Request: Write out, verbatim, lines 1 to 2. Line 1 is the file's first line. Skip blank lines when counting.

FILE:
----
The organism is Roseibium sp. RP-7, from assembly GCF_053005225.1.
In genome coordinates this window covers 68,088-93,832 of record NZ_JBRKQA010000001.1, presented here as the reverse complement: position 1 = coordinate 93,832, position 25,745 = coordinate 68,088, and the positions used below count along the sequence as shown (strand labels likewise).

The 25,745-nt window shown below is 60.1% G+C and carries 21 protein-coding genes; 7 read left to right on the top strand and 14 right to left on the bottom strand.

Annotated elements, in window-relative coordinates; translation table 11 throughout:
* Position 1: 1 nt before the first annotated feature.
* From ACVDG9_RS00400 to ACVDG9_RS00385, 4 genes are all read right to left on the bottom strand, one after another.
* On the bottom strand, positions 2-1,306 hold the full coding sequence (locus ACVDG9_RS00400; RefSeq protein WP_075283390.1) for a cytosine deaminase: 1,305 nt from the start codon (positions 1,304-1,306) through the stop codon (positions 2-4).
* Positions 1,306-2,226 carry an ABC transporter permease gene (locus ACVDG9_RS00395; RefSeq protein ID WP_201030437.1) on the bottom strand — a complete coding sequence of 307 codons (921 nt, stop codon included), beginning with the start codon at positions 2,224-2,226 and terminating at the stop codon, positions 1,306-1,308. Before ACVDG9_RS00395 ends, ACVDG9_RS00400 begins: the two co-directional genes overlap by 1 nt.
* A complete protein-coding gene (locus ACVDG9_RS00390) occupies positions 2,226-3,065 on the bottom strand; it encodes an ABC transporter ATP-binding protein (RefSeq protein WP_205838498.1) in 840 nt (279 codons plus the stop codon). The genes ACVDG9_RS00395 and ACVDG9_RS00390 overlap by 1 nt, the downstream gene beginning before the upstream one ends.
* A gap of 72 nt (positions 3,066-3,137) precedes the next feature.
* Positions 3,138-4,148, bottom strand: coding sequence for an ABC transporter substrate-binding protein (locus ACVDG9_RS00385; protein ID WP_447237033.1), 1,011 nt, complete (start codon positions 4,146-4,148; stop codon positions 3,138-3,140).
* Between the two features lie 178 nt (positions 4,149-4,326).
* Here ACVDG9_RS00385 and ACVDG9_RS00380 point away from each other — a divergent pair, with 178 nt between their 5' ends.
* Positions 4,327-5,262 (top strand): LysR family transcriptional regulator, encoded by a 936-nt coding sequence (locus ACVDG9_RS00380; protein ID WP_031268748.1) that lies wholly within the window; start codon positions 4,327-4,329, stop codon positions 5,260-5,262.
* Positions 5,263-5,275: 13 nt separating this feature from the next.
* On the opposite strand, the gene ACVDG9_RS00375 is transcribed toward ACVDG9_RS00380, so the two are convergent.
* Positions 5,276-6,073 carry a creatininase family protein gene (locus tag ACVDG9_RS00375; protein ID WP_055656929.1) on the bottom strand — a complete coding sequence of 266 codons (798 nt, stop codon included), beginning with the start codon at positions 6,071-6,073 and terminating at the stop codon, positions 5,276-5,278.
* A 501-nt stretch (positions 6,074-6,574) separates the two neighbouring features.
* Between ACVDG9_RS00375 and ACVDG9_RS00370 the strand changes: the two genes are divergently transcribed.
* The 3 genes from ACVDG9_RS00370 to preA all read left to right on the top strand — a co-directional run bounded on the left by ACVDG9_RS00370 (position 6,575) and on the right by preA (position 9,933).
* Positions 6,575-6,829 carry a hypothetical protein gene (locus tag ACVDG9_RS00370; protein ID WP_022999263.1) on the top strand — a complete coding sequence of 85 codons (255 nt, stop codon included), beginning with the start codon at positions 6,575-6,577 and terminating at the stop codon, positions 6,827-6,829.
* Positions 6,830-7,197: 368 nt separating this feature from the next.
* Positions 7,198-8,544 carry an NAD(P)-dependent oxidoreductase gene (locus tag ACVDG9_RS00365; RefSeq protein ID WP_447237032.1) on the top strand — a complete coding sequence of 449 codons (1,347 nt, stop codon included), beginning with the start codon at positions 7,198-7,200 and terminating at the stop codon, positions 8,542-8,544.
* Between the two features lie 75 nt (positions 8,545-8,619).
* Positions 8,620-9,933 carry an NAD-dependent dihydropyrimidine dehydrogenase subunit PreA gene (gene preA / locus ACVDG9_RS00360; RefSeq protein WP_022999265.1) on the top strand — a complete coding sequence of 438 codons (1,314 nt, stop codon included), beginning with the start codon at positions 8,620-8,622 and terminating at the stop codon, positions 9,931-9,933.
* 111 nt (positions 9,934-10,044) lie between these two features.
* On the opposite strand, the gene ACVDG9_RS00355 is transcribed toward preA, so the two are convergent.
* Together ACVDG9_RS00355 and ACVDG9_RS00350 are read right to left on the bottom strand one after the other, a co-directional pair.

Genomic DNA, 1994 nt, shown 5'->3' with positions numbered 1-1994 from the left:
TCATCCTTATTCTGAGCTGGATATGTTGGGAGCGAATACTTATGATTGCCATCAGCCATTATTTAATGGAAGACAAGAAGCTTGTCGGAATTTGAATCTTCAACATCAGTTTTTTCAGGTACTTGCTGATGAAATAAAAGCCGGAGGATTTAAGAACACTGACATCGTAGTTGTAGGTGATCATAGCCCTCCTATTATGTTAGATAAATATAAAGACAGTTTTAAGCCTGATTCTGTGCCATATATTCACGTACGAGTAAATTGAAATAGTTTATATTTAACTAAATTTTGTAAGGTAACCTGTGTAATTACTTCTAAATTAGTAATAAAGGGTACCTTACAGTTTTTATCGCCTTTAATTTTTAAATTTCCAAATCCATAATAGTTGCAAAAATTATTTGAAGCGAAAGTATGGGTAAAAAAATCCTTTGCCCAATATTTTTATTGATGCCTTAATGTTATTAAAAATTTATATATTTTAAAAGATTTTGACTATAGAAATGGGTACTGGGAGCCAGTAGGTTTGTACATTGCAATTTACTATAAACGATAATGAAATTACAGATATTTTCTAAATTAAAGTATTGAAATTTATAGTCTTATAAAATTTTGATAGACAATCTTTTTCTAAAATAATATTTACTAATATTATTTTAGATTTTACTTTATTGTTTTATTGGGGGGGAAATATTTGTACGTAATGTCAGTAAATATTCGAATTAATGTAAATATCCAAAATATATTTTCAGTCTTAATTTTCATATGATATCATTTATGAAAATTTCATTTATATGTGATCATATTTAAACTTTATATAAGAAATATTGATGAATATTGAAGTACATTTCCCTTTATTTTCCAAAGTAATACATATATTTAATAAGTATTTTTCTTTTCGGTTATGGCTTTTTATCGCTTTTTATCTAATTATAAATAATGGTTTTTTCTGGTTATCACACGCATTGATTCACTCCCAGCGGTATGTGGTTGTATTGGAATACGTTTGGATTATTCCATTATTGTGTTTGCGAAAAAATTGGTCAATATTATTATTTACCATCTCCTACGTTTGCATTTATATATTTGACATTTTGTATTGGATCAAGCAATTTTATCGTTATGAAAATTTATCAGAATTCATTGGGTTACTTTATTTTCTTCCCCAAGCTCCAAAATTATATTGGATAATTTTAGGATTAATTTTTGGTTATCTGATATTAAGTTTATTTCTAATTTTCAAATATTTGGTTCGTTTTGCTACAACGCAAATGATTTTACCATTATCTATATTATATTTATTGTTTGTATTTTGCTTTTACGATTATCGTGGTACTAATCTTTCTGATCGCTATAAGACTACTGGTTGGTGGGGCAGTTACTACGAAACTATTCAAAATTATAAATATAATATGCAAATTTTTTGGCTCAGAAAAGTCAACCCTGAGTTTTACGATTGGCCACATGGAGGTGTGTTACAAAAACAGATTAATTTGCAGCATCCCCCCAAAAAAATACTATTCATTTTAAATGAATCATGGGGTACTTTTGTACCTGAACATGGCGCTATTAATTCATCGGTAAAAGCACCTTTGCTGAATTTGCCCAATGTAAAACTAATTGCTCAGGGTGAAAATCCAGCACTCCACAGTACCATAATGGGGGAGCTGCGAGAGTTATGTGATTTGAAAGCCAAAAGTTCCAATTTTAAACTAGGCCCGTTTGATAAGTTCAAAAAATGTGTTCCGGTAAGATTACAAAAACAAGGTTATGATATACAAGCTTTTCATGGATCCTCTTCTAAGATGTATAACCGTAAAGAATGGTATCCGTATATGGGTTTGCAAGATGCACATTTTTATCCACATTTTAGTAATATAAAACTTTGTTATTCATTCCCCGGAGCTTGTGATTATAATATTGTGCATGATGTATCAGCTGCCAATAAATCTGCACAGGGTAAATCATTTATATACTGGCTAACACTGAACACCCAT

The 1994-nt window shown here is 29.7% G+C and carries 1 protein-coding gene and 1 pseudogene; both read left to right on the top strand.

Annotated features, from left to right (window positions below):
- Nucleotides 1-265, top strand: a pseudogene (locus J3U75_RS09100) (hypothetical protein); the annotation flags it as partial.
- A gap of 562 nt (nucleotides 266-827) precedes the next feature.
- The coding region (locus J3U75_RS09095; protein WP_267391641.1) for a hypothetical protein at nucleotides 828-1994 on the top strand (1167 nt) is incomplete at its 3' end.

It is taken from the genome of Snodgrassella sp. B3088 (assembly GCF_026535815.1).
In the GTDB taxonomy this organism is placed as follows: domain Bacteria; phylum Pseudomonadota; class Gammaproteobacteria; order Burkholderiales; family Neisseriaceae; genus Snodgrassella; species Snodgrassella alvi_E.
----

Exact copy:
The organism is Roseibium sp. RP-7, from assembly GCF_053005225.1.
In genome coordinates this window covers 68,088-93,832 of record NZ_JBRKQA010000001.1, presented here as the reverse complement: position 1 = coordinate 93,832, position 25,745 = coordinate 68,088, and the positions used below count along the sequence as shown (strand labels likewise).